Coming out of a meeting to lay out
their new strategy to defund Obamacare as a condition for government-funding and debt-ceiling bills, Republicans said they had the momentum.
What is the Republican evidence for their newfound momentum? Rep. Jim Jordan (R-Ohio), a former chair of the Republican Study Committee, explained:
“All the momentum is in our direction. Warren Buffett said yesterday, ‘Scrap the bill.’ The AFL-CIO said last week, ‘Repeal the bill if you’re not going to fix it.’ Everyone knows this thing isn’t ready. Everyone knows.”
Here’s the problem with that evidence: Warren Buffett did not say that, and definitely not yesterday. And though certain unions within the AFL-CIO have well-documented problems with Obamacare, that sweeping statement misrepresents the union’s position.
Debbie Bosanek, a spokesman for Buffett, told Business Insider that she alerted Buffett to the quote, and said he was shocked that it was attributed to him.
“It is a very false representation,” Bosanek said. “Mr. Buffett never, ever said Obamacare should be scrapped. He never said it, and he never thought it.”
The confusion stems from a website called Morning Money, which originally apparently dredged up 3-year-old comments and painted them as new. Buffett’s comments came in a 2010 interview with CNBC, when he did say he would scrap the Senate’s version of the bill. He criticised it for not attacking costs in an aggressive-enough manner. But he added that though he didn’t like the Senate bill, he would vote for it rather than do nothing.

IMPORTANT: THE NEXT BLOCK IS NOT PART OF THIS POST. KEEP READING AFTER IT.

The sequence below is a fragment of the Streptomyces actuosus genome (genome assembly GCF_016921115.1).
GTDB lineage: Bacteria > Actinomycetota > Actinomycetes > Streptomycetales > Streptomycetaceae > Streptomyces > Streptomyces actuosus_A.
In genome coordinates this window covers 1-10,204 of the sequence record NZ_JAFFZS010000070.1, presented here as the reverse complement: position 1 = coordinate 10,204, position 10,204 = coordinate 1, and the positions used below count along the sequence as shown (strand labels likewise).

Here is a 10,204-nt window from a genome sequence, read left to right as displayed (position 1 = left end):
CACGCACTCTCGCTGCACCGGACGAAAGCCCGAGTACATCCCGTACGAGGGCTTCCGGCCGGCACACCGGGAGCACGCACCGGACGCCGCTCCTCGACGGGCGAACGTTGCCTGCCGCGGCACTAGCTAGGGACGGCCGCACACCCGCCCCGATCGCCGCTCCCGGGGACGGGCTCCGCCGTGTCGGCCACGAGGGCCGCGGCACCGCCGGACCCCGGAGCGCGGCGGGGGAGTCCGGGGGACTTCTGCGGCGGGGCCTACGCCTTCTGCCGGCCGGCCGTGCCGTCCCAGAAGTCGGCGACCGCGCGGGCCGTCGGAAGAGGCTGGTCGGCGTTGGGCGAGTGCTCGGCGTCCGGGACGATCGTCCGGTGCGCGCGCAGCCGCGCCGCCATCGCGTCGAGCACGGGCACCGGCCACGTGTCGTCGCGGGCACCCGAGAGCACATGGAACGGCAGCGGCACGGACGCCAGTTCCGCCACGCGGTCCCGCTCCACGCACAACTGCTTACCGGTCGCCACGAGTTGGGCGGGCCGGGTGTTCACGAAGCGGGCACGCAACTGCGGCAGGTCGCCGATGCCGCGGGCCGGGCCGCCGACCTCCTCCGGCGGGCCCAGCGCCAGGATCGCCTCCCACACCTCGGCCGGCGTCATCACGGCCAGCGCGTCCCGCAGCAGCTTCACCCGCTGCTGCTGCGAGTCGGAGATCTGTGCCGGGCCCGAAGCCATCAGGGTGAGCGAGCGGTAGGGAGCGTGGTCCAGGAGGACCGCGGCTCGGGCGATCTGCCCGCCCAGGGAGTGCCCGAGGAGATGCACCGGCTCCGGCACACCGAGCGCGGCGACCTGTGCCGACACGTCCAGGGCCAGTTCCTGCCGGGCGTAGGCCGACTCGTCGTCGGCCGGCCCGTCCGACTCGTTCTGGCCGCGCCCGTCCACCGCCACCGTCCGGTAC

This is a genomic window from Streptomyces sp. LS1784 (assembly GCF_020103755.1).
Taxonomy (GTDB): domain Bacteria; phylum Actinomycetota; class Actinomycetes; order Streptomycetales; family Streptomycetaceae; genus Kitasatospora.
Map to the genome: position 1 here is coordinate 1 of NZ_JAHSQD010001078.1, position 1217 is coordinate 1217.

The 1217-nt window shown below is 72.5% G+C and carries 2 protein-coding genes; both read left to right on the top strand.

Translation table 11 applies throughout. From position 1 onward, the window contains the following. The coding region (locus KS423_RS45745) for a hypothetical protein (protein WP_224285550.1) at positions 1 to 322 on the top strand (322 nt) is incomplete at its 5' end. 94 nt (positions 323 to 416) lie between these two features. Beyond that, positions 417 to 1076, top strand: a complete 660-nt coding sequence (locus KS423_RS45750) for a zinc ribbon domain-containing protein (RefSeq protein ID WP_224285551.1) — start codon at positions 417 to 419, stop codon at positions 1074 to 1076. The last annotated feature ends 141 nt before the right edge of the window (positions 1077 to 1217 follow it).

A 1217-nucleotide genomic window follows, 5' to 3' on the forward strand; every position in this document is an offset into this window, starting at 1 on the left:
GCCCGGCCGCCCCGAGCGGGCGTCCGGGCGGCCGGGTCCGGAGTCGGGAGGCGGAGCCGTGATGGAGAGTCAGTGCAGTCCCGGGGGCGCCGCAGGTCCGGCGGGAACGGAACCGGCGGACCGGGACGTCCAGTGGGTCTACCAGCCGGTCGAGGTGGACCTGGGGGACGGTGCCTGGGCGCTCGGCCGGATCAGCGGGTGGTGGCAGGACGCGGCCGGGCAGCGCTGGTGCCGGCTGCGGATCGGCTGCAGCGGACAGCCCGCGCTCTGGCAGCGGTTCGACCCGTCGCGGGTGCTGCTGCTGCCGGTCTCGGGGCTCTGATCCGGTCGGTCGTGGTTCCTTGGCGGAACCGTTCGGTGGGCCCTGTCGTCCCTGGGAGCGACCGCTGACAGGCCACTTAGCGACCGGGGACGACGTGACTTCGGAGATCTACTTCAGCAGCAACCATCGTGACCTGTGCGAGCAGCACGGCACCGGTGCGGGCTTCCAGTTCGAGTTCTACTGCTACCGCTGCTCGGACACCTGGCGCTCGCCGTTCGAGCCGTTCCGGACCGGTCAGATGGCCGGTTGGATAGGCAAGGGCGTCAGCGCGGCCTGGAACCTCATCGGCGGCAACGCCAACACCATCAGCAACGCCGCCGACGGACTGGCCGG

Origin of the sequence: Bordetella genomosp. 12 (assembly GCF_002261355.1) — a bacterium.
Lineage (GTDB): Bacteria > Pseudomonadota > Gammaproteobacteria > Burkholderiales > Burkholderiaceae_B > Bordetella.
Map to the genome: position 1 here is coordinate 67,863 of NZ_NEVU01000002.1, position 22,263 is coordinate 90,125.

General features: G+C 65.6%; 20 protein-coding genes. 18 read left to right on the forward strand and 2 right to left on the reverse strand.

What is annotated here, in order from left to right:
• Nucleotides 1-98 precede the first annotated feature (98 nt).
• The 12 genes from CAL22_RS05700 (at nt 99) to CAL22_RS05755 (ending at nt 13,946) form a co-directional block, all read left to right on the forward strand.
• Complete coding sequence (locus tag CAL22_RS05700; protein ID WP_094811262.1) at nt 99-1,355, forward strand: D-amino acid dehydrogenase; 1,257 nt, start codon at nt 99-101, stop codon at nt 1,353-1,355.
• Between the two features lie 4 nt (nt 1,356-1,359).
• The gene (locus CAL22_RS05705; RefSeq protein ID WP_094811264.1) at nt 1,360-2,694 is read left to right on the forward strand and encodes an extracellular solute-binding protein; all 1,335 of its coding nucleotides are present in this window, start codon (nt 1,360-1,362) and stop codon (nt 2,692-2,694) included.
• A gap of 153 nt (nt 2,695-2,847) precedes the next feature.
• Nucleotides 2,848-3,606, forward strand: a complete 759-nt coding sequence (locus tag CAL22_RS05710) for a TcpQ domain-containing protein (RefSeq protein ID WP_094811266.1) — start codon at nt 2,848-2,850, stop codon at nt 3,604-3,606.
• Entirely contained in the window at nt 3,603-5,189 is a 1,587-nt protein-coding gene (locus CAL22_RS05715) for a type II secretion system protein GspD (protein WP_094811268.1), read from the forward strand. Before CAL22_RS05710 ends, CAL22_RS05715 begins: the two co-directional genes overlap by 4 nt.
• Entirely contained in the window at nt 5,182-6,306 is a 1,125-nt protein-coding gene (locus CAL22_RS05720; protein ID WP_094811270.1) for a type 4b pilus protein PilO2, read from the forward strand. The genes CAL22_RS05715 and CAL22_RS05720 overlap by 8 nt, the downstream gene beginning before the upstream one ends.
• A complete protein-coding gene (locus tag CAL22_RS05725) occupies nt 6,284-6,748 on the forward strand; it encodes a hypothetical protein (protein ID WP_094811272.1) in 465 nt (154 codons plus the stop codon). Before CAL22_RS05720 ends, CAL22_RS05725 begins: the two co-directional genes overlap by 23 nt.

In 2012, Buffett told Bloomberg TV the Supreme Court’s decision to uphold Obamacare was the right one, and he said that the law was “the right step” toward controlling costs.
The Weekly Standard and other conservative blogs picked up on the 2010 comments as new. They later added updates and/or clarifications. Morning Money didn’t respond to a request for comment, but it later updated its story to note that the comments came in 2010. Its corrected version is still a misinterpretation, as Buffett was most critical of the then-current health-care system.
Meanwhile, the AFL-CIO passed a resolution at its convention last week complaining that the law will be “highly disruptive” to Taft-Hartley multiemployer health plans run by many member unions. The AFL-CIO pressed the Obama administration, unsuccessfully, from a waiver from Obamacare rules that would have encouraged employers to stay in the Taft-Hartley plans, at a likely cost to taxpayers of $187 billion over 10 years.
Some unions were pressing for the AFL-CIO to pass a resolution that called for the repeal of Obamacare, which didn’t end up happening.
These two examples point to more evidence of a Republican bubble that wildly misinterprets the left’s problems with the health-care law. And in doing so, they misinterpret the strength of their own position.
The AFL-CIO and Warren Buffett don’t want to defund Obamacare, and they don’t reinforce Republican-led arguments against it.
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